Editorial: Logging protest bills should be passed


Heated rhetoric aside, two bills approved by the Oregon House of Representatives on Tuesday should shift the burden created by logging protesters against work on state forest lands back where it belongs, on the protesters themselves.

House Bills 2595 and 2596 were approved by substantial margins, with more than two-thirds of those voting supporting each of the bills. The first would create the crime of interference with state forestland management, while HB 2596 would allow private contractors to sue protesters for the cost of damage done to their equipment, lost employee wages, attorney fees and the like.

Despite the lopsided votes, the bills did raise concerns not only among environmental groups, but from the American Civil Liberties Union of Oregon, which worried that they would infringe on the free-speech rights of protesters. HB 2595 was amended to make clear that “communicative behavior” is only that behavior which creates a physical impediment to the work being done.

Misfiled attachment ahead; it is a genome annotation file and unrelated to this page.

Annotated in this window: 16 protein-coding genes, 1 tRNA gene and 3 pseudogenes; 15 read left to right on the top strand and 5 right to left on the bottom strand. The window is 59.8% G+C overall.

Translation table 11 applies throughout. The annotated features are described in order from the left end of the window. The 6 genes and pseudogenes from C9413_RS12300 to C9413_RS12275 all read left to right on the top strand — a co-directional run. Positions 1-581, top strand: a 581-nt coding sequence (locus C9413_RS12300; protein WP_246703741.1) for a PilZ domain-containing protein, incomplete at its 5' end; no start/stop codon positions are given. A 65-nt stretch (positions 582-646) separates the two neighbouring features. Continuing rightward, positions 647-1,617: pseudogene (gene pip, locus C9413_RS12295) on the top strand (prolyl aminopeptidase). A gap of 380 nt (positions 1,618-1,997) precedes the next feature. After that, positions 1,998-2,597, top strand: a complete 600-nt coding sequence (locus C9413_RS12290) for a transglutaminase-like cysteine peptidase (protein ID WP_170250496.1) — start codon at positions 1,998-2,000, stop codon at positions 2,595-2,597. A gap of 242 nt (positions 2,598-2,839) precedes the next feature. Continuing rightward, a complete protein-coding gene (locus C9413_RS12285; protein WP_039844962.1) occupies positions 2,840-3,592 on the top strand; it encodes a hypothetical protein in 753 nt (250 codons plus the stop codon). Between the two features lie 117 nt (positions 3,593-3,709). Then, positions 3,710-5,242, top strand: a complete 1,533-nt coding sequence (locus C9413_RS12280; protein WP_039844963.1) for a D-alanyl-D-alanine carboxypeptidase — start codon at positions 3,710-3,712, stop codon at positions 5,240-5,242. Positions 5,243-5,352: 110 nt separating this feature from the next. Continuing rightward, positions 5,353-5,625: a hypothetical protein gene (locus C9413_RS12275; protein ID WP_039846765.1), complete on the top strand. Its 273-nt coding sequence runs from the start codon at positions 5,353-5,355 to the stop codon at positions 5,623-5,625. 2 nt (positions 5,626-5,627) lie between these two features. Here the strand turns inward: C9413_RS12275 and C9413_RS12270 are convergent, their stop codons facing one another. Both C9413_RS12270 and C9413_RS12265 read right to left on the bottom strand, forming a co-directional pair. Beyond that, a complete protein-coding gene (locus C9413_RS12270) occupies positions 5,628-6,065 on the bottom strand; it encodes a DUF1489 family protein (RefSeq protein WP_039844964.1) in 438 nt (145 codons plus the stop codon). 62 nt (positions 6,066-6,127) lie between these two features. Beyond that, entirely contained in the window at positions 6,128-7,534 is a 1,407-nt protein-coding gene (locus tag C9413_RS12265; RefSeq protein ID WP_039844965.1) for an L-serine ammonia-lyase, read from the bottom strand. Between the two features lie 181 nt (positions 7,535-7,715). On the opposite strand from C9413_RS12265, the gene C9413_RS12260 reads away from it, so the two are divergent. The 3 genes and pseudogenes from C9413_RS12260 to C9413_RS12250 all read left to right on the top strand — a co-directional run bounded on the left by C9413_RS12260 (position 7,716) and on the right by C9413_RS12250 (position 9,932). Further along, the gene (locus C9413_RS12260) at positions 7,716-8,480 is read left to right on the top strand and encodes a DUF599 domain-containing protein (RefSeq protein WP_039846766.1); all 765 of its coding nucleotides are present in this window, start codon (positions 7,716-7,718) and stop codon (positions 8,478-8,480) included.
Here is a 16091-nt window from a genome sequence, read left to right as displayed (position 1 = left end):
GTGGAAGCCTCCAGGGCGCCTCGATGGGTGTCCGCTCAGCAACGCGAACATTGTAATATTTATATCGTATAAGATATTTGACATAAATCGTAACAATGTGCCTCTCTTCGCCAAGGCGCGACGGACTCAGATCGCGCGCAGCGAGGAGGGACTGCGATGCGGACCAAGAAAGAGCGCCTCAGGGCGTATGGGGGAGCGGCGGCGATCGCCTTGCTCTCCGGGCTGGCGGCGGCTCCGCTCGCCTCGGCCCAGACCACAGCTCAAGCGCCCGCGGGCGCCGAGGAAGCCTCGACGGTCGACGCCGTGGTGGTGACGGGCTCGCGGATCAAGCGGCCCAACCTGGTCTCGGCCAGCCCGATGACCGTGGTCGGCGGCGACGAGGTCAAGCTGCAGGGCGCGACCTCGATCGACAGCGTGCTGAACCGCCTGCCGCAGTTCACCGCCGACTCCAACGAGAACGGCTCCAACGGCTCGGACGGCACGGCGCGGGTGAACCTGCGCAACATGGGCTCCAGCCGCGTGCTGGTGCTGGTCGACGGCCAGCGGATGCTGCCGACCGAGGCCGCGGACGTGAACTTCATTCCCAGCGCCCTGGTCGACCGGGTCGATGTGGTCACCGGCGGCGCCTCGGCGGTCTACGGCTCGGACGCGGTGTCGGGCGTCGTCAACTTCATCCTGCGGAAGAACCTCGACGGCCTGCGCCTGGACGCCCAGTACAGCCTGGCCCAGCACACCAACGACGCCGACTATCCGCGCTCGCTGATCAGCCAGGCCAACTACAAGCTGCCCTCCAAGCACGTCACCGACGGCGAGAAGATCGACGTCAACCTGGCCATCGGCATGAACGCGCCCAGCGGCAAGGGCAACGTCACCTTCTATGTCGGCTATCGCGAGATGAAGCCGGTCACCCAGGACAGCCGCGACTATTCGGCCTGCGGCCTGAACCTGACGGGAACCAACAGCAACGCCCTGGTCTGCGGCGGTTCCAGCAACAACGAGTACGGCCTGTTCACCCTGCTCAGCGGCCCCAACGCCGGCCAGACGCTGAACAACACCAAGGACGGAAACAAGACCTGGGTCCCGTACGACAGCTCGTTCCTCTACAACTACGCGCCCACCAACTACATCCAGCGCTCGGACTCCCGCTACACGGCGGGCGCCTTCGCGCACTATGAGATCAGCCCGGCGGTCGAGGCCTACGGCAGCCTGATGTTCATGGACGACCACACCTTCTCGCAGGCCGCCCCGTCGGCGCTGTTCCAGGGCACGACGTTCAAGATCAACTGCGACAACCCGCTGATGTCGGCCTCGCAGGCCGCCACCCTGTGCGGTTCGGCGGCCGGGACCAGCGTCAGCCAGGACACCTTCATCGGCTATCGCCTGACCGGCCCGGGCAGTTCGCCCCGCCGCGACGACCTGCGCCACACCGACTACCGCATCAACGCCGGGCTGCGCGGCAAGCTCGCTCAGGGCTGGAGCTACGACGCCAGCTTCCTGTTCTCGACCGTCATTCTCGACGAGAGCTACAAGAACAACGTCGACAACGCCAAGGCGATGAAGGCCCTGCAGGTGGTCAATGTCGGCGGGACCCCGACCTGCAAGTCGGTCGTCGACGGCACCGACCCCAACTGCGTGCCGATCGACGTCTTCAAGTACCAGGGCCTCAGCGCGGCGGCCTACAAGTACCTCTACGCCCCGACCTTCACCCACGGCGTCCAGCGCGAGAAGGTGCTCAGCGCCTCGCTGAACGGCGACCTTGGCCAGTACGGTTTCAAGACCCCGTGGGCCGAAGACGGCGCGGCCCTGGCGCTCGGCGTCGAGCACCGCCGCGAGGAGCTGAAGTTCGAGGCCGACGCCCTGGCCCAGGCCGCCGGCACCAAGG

The bills make sense, though why they should apply only to work being done on state forestlands escapes us. Protesters, whether on state forestlands or in bank lobbies, should not be allowed to bring business to a halt in order to get their message across. And, while companies contracting with the state already can sue for damages, HB 2596 makes that right more explicit, according to an article in The Oregonian.

The two measures stem from the continuing protests over logging in the Elliott State Forest, located largely in Coos County. The Oregon Land Board, which is made up of the governor, secretary of state and treasurer, ordered a dramatic increase in the amount of logging, and thus the amount of revenue to the state Common School Fund, in the forest in late 2011.

Since then, the plan has been challenged in court, and lawsuits have brought delays and withdrawals of timber sales until the suits are settled.

It’s fine to disagree with the state’s plans for the Elliott and other state forests. It’s fine to protest. It’s not fine to damage private businesses conducting legal activities as a part of those protests. These bills make sense; they should get equally lopsided approval in the Senate.